Dachshunds Attacked an Oklahoma Woman and Mauled Her to Death — Why?
This breed of dog is not known for fatal activity like this — so was rabies to blame or not? What happened?
Tracy Garcia was near her home in Ardmore, Oklahoma, on May 7 when she was attacked by a pack of flea-infested dachshund mixes owned by her neighbor.
The pack of seven diminutive dogs rushed at the 52-year-old Garcia — and, sadly, ended the woman’s life.
One of the deputies at the scene shot and killed a dog after it charged the emergency response team. Six remaining dogs in the feral pack were put down at the Ardmore Animal Shelter at the owner’s request.
The dogs, predominately dachshunds with terrier mix, appeared to have been roaming free in the woods, according to shelter workers.
“There were seven dogs — three were females, four of them were males,” Amanda Dinwiddie, a pet euthanasia specialist, told KXII. “They all ranged from probably a year to about three years [old].”
“A predominant breed in these dogs is definitely standard dachshund,” she continued. “They have really noticeable characteristics like their knobby legs, knees — very short-legged dogs and their coats.”
All of the dogs weighed less than 40 pounds and were shorter than knee-high, according to KXII’s report. The canines were not tested for rabies — the victim died and the dogs were euthanized.
That decision saved the thousands of dollars in expenses to test for the dangerous disease. But it also snuffed out more potential understanding of exactly why this tragedy happened.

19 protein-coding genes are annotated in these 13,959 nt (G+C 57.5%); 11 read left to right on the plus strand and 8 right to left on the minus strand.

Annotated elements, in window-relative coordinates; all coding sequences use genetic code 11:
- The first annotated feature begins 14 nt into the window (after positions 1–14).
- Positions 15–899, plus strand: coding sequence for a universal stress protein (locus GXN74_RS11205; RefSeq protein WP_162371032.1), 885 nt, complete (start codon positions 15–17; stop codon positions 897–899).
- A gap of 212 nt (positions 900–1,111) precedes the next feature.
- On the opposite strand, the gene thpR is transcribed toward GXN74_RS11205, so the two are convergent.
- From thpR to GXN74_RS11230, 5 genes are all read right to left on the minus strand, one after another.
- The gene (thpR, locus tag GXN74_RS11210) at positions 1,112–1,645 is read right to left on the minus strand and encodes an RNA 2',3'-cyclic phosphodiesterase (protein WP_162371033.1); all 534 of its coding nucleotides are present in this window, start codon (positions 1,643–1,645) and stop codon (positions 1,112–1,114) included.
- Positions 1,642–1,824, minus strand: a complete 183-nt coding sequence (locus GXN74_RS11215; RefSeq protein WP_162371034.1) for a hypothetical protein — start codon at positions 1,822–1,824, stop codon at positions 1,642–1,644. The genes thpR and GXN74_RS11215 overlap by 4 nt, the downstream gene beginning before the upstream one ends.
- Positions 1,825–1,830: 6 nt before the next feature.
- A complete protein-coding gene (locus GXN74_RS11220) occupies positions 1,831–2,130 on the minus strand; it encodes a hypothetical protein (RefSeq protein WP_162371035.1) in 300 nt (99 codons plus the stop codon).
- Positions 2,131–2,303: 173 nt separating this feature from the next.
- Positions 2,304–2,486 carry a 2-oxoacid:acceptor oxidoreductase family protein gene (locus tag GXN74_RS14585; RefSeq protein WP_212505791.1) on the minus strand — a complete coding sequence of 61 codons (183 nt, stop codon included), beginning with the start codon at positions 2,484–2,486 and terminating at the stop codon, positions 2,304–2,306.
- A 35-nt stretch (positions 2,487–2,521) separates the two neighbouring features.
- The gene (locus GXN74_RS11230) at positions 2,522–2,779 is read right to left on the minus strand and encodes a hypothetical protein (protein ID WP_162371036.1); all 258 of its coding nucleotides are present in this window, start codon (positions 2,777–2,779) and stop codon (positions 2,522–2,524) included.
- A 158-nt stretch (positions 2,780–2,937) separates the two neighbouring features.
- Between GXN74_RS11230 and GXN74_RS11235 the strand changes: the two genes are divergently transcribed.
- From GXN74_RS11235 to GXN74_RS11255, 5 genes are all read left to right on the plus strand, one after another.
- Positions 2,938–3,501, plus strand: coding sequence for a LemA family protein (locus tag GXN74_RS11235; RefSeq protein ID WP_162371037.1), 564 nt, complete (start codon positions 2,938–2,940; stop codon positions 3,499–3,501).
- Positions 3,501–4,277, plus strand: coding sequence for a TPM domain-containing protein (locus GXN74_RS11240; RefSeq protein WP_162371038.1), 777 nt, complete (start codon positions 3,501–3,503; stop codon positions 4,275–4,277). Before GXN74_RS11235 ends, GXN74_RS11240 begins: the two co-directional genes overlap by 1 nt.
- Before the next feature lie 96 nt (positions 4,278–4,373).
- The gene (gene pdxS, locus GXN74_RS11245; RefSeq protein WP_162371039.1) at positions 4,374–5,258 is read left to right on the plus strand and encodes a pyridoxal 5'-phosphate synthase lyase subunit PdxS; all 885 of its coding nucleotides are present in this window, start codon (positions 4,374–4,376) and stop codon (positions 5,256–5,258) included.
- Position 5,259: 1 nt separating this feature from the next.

"This is a bad situation, a very unfortunate situation," Carter County Sheriff Chris Bryant told KTEN. "Our thoughts and prayers go out to the family of the victims. This is just a bad deal all the way around."
When KFOR asked why these dogs were roaming free, Sheriff Bryant replied, "We're trying to figure out exactly ... In the county there is no leash law."
There is also no limit in the county on the number of dogs an owner can have. The district attorney is examining whether or not charges will be filed.
Tracy Garcia's death provides a powerful lesson for all that it's not just pit bulls, Rottweilers, and German shepherds that are capable of deadly attacks (although people take exception to those stereotypes as well).
Statistics on fatal dog attacks compiled by DogsBite.org indicate that 74 percent of those attacks were carried out by pit bulls, 10 percent by Rottweilers, 10 percent by German shepherds, 8 percent by mixed breeds, 5 percent by Labradors, 5 percent by mastiffs — and the remainder were by various breeds or unknown.
Fatal dog attacks are relatively rare, but are still frequent enough to be of serious concern.